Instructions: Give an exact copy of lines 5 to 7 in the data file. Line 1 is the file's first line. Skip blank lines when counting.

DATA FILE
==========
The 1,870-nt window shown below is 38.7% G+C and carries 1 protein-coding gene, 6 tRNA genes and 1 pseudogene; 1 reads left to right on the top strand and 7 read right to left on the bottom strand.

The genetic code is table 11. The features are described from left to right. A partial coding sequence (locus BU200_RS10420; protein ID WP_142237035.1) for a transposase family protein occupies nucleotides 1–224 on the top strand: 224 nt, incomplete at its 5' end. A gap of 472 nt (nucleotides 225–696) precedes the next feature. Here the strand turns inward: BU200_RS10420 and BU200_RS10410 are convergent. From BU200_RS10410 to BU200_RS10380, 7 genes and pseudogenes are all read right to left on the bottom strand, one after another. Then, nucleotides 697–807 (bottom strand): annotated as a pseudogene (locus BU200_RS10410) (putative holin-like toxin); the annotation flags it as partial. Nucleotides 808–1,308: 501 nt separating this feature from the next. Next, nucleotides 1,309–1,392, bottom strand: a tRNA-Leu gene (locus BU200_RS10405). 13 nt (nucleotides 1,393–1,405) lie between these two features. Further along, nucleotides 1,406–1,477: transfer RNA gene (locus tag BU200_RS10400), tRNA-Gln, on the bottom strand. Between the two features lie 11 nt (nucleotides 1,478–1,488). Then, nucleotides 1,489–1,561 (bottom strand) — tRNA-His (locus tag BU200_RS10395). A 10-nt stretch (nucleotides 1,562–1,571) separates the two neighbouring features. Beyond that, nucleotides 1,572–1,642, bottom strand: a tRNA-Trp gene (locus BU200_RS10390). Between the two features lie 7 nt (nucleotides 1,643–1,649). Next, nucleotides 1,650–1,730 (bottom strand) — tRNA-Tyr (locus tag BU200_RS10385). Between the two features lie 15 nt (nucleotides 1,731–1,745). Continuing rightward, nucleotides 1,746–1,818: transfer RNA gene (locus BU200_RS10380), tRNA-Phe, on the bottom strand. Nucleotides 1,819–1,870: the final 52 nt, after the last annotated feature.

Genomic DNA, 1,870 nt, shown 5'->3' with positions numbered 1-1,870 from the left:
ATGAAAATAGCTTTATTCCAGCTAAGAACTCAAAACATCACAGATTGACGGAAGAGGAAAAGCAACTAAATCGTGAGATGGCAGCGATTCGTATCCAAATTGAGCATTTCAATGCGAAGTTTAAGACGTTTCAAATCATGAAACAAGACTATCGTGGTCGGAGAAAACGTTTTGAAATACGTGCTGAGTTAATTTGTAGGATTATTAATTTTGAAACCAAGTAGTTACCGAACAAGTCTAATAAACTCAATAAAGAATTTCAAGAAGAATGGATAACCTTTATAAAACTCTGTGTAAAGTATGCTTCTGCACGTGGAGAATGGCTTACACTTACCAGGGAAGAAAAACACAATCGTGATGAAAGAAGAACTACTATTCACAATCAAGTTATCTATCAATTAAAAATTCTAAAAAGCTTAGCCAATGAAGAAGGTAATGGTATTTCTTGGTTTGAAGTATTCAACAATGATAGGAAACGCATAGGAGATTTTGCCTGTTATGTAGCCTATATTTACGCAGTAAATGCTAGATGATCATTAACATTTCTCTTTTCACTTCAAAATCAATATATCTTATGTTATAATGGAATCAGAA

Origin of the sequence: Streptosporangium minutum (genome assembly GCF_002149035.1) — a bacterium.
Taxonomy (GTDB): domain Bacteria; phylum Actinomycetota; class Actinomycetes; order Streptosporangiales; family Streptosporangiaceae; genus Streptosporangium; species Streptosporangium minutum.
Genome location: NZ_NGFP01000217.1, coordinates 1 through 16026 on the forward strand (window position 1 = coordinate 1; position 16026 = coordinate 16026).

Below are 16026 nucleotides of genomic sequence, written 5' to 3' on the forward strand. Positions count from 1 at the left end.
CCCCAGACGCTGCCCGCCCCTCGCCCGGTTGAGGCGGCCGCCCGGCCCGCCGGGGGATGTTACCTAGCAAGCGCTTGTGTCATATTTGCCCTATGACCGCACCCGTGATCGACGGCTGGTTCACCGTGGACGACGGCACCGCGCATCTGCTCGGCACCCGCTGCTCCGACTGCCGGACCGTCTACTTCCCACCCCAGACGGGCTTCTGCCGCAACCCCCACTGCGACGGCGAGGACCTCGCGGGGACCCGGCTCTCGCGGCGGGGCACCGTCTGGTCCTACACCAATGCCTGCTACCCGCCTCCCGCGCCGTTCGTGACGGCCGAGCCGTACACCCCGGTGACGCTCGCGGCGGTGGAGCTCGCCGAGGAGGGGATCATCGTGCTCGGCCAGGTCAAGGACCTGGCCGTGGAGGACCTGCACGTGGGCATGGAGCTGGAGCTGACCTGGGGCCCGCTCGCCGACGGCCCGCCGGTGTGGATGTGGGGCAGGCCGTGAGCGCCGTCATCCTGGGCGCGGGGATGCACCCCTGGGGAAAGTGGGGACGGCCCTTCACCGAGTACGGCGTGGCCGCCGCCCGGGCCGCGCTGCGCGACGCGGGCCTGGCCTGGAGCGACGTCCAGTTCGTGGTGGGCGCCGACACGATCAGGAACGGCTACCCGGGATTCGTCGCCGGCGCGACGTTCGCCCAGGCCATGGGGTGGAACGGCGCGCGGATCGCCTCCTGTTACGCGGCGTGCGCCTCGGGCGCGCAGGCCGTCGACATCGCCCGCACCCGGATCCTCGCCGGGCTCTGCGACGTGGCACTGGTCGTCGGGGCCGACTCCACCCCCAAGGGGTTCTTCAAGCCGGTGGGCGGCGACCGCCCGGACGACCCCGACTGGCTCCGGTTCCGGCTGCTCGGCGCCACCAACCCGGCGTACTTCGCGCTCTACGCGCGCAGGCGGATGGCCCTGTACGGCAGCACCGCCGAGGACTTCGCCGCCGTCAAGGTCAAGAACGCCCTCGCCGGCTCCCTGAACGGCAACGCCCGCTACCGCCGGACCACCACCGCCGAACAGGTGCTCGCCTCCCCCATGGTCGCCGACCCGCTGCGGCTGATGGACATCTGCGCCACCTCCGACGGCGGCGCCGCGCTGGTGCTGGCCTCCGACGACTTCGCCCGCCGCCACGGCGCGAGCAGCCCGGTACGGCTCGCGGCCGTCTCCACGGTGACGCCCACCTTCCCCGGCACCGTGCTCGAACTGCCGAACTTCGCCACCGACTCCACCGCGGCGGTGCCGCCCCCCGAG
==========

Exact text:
Origin of the sequence: Streptosporangium minutum (genome assembly GCF_002149035.1) — a bacterium.
Taxonomy (GTDB): domain Bacteria; phylum Actinomycetota; class Actinomycetes; order Streptosporangiales; family Streptosporangiaceae; genus Streptosporangium; species Streptosporangium minutum.
Genome location: NZ_NGFP01000217.1, coordinates 1 through 16026 on the forward strand (window position 1 = coordinate 1; position 16026 = coordinate 16026).